If you call cat on a large (or even large-ish, to be honest) file, you’ll probably find it pretty awkward to keep scrolling up and down, looking for the relevant lines. There’s actually a more convenient way of doing that: the _less_command.
less _will show you _less _of a file by loading its contents in a buffered way. You can scroll the file with the arrow keys instead of using the mouse wheel/touchpad, which is a lot more comfortable. You can also press /, type something in and press _Enter to search the file (like using ctrl+f).
To exit less mode, just press Q.
cp (copy) and mv _(move)are the bash equivalents to copy and cut, _respectively. You can use them like this:
cp \<source\> \<destination\>
To copy the file(s) in source to destination.
The source can either be a file, or a set of files. To select more than one file, you can leverage bash’s wildcard character: *. This character will match any string, even an empty one.
For instance, this command will copy all files in the some_folder folder into the some_other_folder folder, situated one level upwards in the file system.
cp some\_folder/\* ../some\_other\_folder
But if we wanted to only move the .txt files into a directory called texts, we’d use:
cp \*.txt texts/
since * matches any string. Ee are enforcing its ending in .txt. _(for instance,*.txt matches filename.txt, since * matches filename, but not filename.xtt, since even though * matches the whole name, there’s nothing that matches _.txt).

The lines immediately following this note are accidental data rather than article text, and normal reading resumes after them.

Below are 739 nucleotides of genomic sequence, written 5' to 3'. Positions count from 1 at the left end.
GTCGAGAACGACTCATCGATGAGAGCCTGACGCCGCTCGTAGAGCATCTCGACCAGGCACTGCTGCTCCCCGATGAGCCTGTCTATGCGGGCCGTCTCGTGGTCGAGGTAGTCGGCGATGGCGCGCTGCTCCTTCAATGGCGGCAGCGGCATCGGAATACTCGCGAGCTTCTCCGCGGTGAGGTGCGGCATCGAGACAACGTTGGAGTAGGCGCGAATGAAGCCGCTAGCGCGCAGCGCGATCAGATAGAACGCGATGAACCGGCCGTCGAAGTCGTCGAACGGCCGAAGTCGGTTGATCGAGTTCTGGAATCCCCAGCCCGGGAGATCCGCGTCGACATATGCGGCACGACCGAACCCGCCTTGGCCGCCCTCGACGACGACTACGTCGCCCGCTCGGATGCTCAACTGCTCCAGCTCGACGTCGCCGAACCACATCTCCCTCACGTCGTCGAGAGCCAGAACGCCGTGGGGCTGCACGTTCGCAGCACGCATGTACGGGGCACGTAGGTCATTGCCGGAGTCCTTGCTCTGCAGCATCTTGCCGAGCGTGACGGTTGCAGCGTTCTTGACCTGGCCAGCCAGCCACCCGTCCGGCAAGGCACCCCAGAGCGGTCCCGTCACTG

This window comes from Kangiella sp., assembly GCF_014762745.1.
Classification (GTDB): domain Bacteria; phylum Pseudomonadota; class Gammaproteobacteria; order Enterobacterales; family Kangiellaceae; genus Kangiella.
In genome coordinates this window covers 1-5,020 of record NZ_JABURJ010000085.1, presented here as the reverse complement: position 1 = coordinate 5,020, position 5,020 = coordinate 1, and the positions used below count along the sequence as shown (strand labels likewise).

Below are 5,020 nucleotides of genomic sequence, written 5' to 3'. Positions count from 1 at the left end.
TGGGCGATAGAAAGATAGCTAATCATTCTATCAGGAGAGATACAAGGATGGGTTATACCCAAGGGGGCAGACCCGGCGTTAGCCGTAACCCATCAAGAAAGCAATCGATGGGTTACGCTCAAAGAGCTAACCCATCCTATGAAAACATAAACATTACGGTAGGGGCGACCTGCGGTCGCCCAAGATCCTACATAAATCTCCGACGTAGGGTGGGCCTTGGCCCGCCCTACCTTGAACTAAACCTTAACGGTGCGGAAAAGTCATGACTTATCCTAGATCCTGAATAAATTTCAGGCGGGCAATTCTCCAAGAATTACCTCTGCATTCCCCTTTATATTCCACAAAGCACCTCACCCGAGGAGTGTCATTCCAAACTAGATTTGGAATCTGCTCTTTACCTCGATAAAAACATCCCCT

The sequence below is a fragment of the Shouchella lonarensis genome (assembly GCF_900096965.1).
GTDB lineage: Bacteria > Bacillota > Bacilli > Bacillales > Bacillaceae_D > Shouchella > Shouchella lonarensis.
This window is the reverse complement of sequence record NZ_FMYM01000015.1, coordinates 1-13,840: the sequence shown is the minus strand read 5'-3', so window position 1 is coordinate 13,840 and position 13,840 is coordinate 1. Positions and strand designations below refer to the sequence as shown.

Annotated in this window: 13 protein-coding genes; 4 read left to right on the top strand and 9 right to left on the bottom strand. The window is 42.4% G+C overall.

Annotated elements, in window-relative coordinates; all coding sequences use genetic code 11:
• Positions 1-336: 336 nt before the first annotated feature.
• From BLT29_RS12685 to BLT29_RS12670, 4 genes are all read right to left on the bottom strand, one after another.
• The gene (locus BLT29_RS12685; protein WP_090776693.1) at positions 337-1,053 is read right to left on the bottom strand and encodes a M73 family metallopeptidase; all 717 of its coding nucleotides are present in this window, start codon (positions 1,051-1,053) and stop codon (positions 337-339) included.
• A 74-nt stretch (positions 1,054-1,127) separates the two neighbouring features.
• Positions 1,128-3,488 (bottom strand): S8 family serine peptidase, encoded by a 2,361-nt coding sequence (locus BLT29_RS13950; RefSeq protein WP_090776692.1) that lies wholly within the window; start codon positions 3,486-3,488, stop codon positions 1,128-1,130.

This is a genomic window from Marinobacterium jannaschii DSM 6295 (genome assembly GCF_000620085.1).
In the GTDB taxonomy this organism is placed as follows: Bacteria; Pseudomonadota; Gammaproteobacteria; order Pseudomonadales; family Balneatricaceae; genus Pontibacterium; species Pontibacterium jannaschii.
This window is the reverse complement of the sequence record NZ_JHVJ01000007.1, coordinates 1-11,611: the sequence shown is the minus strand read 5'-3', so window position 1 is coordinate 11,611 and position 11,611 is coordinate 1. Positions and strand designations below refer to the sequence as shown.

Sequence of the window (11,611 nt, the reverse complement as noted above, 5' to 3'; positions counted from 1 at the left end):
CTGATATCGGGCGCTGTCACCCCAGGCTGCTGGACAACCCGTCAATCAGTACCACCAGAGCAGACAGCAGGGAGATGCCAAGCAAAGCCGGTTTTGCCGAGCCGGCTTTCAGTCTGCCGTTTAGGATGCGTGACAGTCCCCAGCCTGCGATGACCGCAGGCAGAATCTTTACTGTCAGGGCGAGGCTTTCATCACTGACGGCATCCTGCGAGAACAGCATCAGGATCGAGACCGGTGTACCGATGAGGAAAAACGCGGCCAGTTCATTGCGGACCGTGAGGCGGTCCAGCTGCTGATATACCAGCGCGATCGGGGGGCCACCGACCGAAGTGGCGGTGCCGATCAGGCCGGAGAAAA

The destination can be a file’s path (overwriting the current file in that path, if it exists, or creating a new one otherwise) if the source is a single file, or a directory name if you wish to copy/move many files.
The opposite of _touch, rm _deletes a file or directory.
Using it in its default form
will work when deleting a file, but throw an error when deleting a directory. This prevents us from deleting important files in a directory, or a whole directory thinking it’s just a file.
To bypass this, if you feel courageous, just add -r, _to recursively delete every file in a directory until it’s empty, before deleting it like some kind of serial deleter. If you only feel like deleting the empty directories, use _-d instead.
Note that you can always use the wildcard (*) character to delete many files or directories in a single command. For instance, calling
removes all text files from the current working directory.
Whew, that was some introduction. You’re now familiar with the most common commands you’ll be using in your daily programming life.
There are a lot of things I didn’t cover yet. I plan to make a follow up with more use cases, more commands and more real problems to solve.
While I prepare the next article, I’d like to encourage you to try these commands on your own. See which ones save you time, and get used to this whole terminal thing. Maybe bookmark this article and use it for reference. I won’t tell anyone.
I promise you, after a while you’ll start to see why it’s worth it. (I know it took me a while). Eventually you’ll just instinctively open the terminal every time you start doing something.
I hope you found some of this introduction useful, and if so please let me know! I value my readers’ feedback a lot. This is the main reason I’m writing, so please tell me if some part was hard to understand, some commands seem useless, or my tutorial is simply too boring. Also let me know if some part was interesting!
If you want to go deeper and learn more commands and uses, I highly recommend O’Reilly’s Bash Cookbook as a good starting point.
The post How to Start Using the Terminal to Be More Productive appeared first on Data Stuff.
I’ve sent a message to my family and delegated my open source projects to my friends. With my last tweet sent, I turn off my laptop, phone, and tablet. My Digital Sabbath begins in 10 minutes: no digital devices for the next month.